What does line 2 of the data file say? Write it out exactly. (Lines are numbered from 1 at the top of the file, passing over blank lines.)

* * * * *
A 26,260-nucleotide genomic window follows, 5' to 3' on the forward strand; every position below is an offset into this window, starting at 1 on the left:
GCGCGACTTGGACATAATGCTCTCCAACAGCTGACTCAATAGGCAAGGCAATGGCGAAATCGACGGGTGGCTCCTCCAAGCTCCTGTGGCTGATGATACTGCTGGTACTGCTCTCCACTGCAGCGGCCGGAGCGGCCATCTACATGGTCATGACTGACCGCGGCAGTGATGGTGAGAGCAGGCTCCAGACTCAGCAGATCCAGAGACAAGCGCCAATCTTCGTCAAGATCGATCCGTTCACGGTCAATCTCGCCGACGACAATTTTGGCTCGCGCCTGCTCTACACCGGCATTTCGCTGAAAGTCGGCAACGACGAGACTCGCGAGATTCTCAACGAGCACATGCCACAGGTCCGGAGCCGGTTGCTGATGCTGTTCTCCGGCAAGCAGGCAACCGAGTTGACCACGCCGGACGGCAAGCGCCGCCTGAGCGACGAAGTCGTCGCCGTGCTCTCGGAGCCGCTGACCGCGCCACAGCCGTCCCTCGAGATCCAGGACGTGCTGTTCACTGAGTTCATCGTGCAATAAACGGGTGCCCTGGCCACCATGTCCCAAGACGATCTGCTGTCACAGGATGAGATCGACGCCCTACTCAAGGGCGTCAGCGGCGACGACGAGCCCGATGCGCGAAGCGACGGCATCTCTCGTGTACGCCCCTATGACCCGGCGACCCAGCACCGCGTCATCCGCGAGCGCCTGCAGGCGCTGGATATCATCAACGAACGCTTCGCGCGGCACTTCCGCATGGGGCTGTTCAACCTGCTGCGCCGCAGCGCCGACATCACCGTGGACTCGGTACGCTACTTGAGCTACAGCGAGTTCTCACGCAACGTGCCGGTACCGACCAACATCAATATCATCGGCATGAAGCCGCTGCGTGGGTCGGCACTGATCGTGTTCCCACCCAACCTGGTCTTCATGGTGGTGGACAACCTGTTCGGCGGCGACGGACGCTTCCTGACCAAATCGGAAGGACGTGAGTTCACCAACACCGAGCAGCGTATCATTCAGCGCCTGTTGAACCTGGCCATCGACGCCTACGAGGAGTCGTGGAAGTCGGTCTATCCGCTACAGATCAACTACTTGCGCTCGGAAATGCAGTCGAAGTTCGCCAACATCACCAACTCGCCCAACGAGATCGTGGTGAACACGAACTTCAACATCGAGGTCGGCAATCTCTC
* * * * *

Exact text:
GCGCGACTTGGACATAATGCTCTCCAACAGCTGACTCAATAGGCAAGGCAATGGCGAAATCGACGGGTGGCTCCTCCAAGCTCCTGTGGCTGATGATACTGCTGGTACTGCTCTCCACTGCAGCGGCCGGAGCGGCCATCTACATGGTCATGACTGACCGCGGCAGTGATGGTGAGAGCAGGCTCCAGACTCAGCAGATCCAGAGACAAGCGCCAATCTTCGTCAAGATCGATCCGTTCACGGTCAATCTCGCCGACGACAATTTTGGCTCGCGCCTGCTCTACACCGGCATTTCGCTGAAAGTCGGCAACGACGAGACTCGCGAGATTCTCAACGAGCACATGCCACAGGTCCGGAGCCGGTTGCTGATGCTGTTCTCCGGCAAGCAGGCAACCGAGTTGACCACGCCGGACGGCAAGCGCCGCCTGAGCGACGAAGTCGTCGCCGTGCTCTCGGAGCCGCTGACCGCGCCACAGCCGTCCCTCGAGATCCAGGACGTGCTGTTCACTGAGTTCATCGTGCAATAAACGGGTGCCCTGGCCACCATGTCCCAAGACGATCTGCTGTCACAGGATGAGATCGACGCCCTACTCAAGGGCGTCAGCGGCGACGACGAGCCCGATGCGCGAAGCGACGGCATCTCTCGTGTACGCCCCTATGACCCGGCGACCCAGCACCGCGTCATCCGCGAGCGCCTGCAGGCGCTGGATATCATCAACGAACGCTTCGCGCGGCACTTCCGCATGGGGCTGTTCAACCTGCTGCGCCGCAGCGCCGACATCACCGTGGACTCGGTACGCTACTTGAGCTACAGCGAGTTCTCACGCAACGTGCCGGTACCGACCAACATCAATATCATCGGCATGAAGCCGCTGCGTGGGTCGGCACTGATCGTGTTCCCACCCAACCTGGTCTTCATGGTGGTGGACAACCTGTTCGGCGGCGACGGACGCTTCCTGACCAAATCGGAAGGACGTGAGTTCACCAACACCGAGCAGCGTATCATTCAGCGCCTGTTGAACCTGGCCATCGACGCCTACGAGGAGTCGTGGAAGTCGGTCTATCCGCTACAGATCAACTACTTGCGCTCGGAAATGCAGTCGAAGTTCGCCAACATCACCAACTCGCCCAACGAGATCGTGGTGAACACGAACTTCAACATCGAGGTCGGCAATCTCTC